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In a month begins a recording of romantic and contemporary works for piano and double bass. I meditate to acquire a microphone to record the double bass with guarantees in the register especially and low. I have several AKG 414 but the tests I have performed do not satisfy me.

Possibly using (a) a microphone Spot relatively close and (B) stereo pair or M / S further for capturing the sound of the instrument as amplitud.las works require the entire log from the lowest frequencies to the highest, And included only harmonics. My question is whether anyone has recorded a solo double bass with close microphones and I could recommend some interesting microphone.

I had thought to buy Coles 4038 or 4040 microphone (possibly better high frequencies than the 4038) or Royer Labs 122V. Could you please help me?

Thank you,


Boswell Sun, 07/16/2017 - 04:54

For recording double bass, it makes a big difference whether you are talking about recording concert performances, live studio (all performers playing in the same acoustic space) or studio with performers in separate rooms.

My performance recording technique changed for a lot of instruments of this type when I got a some DPA 4099 microphones with mounts for a number of different instruments. The B mount is the appropriate one for double bass. I had originally thought that this would work only for stage use, but actually the sound for solo recording is really good, and, to add ambience, it can be mixed with either a spaced omni pair at a few feet away or be used as the M mic with a fig-8 as the S mic in an M-S pair. In both cases it's really important to delay the instrument-fitted mic by about 1ms/ft of distance to the other mics so the phasing is correct.

That said, for your stated objective, you can't consider the bass in isolation, in that your problem with using distant microphones for the bass is going to be replicated for the piano. Presumably you are considering something like an omni condenser pair or a stereo ribbon for the piano, and these are going to collect some of the bass sound as well. To some extent, you can position the instruments to reduce the cross-bleed, but there is actually a lot to be said for a single X-Y pair in front of the performers with spotting if necessary (e.g. using the DPA4099B for the bass) plus delay.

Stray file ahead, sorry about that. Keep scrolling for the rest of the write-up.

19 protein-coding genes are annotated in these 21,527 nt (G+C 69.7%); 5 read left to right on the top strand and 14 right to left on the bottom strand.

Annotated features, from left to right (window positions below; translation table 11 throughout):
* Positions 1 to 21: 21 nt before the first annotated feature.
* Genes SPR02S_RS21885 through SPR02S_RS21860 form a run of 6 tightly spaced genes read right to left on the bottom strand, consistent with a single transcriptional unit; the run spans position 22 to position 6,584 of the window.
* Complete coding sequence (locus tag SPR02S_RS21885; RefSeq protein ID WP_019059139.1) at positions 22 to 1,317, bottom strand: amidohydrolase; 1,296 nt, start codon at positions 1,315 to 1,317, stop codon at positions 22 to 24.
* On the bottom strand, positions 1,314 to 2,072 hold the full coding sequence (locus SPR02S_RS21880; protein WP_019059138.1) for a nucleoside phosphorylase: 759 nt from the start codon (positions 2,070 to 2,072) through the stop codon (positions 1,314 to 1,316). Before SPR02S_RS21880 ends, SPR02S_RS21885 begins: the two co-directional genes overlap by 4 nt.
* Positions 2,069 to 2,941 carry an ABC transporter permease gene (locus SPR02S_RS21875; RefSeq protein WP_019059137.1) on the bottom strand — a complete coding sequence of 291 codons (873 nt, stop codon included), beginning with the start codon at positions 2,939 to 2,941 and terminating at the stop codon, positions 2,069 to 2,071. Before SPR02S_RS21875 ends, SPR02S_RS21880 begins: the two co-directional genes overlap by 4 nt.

Good luck, and let us know what you decide to use and how it turns out!

bamballo Sun, 07/16/2017 - 09:01

Boswell and Keith, thank you for yours answers...

The plan is a recording in the same scenario that is then edited in the classic style: in the same room and at the same time. Effectively the plan to mix: (a) mono recording and M / S for the bass, (b) along with a stereo pair on the piano, and (c) a general system for the ensemble have important problems phase and delay . The recording room is acceptable.

I especially appreciate your contribution on the placement in this case: 1 Spot on the double + general XY, is a very sensible solution although perhaps the piano loses detail. I'll try it.

I will seriously study the TLM 170 R and DPA 7099 (B) microphones.

thanks again.

John Willett Wed, 08/02/2017 - 08:37

For low frequencies you really need a good omni mic.

A directional mic. tends to start rolling off around 60Hz - and omni will go down to around 10Hz or so.

My first choices are the Gefell M 221 or Sennheiser MKH 20/8020, but the Neumann KM 131-A/D is also good as are the Schoeps omnis.

On a budget, the new Gefell M 320 is worth considering.

Boswell Wed, 08/02/2017 - 09:52

I agree with John that omnis are prefered for a static instrument such as a piano, or particularly for a full organ, where the lowest pipe is around 16Hz. However, for solo instruments that inherently move around a little when played, I prefer the supercardioid DPA4099 types that I mentioned above, as these attach to the instrument, so follow any movement. They have a response that is -3dB at 20Hz and 20KHz, and are flat down to below 41Hz, the lowest string on a standard double bass.

I haven't had the chance to try the Gefell M320 omni, but I was surprised to see from the data sheet that it has a broad +5dB bump centred around 8.5KHz. I know you are a UK dealer for the Gefell mics, John, so what's been your experience in using these for string instruments?

John Willett Wed, 08/02/2017 - 10:15

As an omni has no proximity effect you can attach it to an instrument without any bass tip-up to give a natural sound.

So if you want a small mic. attached to an instrument, you could use a DPA 4060 or Senneheiser MKH 1 or MKH 2.

Personally I have not used the M 320 yet, my omnis of choice are the M 221 and the MKH 20


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